Mast cells contribute to Enterovirus 71 infection-induced pulmonary edema in neonatal mice.
Enterovirus (EV) 71 infection has been widely acknowledged as the leading cause of severe hand, foot and mouth disease (HFMD), which may rapidly lead to fatal pulmonary edema. In this study, we established a mouse model for EV71 infection exhibiting high incidence of severe symptoms with pulmonary edema. Mast cells (MCs) accumulation, activation and allergic inflammation were found in the brains, lungs and skeletal muscle of mice after EV71 infection, especially in the lungs of mice. Levels of histamine, platelet-activating factor (PAF), interleukin (IL)-4, IL-5, IL-13, tumor necrosis factor-α (TNF-α), nitric oxide (NO), endocrine gland-derived vascular endothelial growth factor (EG-VEGF) and noradrenaline (NA) were increased in EV71-infected lungs. In addition, EV71 infection reduced the number of pulmonary T cells, dendritic cells (DCs) and monocytes, and increased the number of lung eosinophils, Tregs and MCs. MCs number and tryptase expression in target organs or tissues posed a trend towards an increase from control to severe mice. There were positive correlations between MCs number in the brains (r = 0.701, P = 0.003), lungs (r = 0.802, P < 0.0001), skeletal muscles (r = 0.737, P = 0.001) and mean clinical score. Thus, our results suggested that MCs contributed to the pulmonary edema during EV71 infection.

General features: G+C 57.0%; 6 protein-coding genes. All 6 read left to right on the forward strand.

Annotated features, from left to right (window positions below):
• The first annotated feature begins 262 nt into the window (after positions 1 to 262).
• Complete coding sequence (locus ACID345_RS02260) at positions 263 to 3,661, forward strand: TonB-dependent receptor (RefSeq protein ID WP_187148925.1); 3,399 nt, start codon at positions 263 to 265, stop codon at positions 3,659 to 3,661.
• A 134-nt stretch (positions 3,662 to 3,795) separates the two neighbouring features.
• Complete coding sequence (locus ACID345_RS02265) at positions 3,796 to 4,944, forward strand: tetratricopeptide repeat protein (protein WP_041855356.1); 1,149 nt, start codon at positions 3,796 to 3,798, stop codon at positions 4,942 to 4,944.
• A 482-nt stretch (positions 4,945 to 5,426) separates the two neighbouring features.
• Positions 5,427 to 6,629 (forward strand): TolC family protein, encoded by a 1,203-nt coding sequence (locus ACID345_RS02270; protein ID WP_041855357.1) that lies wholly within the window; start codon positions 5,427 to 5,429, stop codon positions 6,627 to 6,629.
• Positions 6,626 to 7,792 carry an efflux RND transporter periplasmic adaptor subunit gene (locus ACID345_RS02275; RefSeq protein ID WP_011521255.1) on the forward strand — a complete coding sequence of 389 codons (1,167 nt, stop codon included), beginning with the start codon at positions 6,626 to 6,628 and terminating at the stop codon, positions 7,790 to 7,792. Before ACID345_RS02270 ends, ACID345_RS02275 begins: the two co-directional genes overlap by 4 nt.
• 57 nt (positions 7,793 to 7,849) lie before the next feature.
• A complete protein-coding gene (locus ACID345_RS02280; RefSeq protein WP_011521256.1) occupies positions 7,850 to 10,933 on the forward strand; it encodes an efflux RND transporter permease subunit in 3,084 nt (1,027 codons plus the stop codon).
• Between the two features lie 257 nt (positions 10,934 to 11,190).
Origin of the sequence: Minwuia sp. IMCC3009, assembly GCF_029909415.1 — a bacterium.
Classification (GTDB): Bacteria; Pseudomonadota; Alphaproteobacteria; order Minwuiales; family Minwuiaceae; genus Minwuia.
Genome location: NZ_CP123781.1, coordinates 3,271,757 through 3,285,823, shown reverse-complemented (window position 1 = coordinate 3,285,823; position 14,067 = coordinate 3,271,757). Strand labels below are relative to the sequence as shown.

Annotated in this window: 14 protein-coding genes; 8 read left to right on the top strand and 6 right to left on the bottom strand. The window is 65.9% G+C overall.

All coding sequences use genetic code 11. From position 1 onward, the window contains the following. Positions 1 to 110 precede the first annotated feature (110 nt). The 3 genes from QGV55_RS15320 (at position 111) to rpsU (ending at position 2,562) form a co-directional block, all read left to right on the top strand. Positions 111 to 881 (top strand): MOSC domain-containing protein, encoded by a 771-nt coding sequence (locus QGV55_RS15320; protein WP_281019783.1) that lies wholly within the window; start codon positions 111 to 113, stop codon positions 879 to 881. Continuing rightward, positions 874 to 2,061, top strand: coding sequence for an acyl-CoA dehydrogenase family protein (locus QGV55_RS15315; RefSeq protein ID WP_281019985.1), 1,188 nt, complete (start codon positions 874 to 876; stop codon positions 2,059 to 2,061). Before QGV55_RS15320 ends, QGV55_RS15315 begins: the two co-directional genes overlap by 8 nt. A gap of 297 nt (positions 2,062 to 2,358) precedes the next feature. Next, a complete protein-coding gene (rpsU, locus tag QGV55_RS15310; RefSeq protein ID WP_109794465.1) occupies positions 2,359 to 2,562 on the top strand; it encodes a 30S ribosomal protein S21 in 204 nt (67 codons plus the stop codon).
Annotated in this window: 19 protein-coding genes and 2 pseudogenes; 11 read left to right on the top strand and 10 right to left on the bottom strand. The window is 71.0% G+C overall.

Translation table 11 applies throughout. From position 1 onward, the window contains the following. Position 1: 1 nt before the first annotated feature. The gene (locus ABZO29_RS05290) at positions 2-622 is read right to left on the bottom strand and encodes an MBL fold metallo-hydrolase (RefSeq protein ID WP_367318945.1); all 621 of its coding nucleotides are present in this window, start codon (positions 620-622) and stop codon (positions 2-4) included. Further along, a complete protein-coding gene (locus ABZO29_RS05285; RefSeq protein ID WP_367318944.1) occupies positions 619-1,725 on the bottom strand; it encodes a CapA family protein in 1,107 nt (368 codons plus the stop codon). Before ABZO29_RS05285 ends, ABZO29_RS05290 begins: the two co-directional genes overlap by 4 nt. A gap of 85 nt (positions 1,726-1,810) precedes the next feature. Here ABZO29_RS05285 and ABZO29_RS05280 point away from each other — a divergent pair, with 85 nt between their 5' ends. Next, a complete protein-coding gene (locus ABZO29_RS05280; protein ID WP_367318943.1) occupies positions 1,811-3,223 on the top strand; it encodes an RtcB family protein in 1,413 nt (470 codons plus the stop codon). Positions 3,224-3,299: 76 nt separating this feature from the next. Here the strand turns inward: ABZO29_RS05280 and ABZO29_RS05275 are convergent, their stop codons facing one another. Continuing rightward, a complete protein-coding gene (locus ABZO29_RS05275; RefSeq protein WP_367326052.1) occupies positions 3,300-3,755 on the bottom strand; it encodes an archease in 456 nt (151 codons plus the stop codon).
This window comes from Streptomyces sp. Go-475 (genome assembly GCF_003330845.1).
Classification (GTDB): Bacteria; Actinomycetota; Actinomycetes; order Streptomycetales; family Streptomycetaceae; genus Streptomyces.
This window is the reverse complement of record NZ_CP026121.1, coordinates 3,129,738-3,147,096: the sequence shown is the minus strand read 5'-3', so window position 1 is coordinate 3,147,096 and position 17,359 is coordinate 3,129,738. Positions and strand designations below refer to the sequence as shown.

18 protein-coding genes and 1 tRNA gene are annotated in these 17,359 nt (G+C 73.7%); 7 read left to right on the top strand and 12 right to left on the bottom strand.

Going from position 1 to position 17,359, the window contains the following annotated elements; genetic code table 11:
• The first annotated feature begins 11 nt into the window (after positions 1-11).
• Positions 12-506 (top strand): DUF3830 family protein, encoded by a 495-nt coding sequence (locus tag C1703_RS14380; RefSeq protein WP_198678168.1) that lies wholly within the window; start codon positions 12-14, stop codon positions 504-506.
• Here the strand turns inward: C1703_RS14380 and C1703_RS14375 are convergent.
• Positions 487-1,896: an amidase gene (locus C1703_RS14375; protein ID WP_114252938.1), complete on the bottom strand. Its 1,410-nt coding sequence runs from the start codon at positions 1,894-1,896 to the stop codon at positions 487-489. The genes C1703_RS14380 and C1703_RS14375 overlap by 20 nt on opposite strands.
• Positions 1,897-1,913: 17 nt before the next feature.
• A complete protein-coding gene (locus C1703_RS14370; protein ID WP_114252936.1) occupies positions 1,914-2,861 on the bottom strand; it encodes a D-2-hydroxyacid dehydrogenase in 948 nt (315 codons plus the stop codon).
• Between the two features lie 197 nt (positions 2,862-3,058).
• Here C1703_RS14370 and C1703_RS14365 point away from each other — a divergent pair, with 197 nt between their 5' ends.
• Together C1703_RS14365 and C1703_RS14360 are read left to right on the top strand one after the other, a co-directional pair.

Jin, Y; Zhang, C; Wang, H; Zhou, G; Wang, X; Zhang, R; Chen, S; Ren, J; Chen, L; Dang, D; Zhang, P; Xi, Y; Wu, W; Zhang, W; Duan, G
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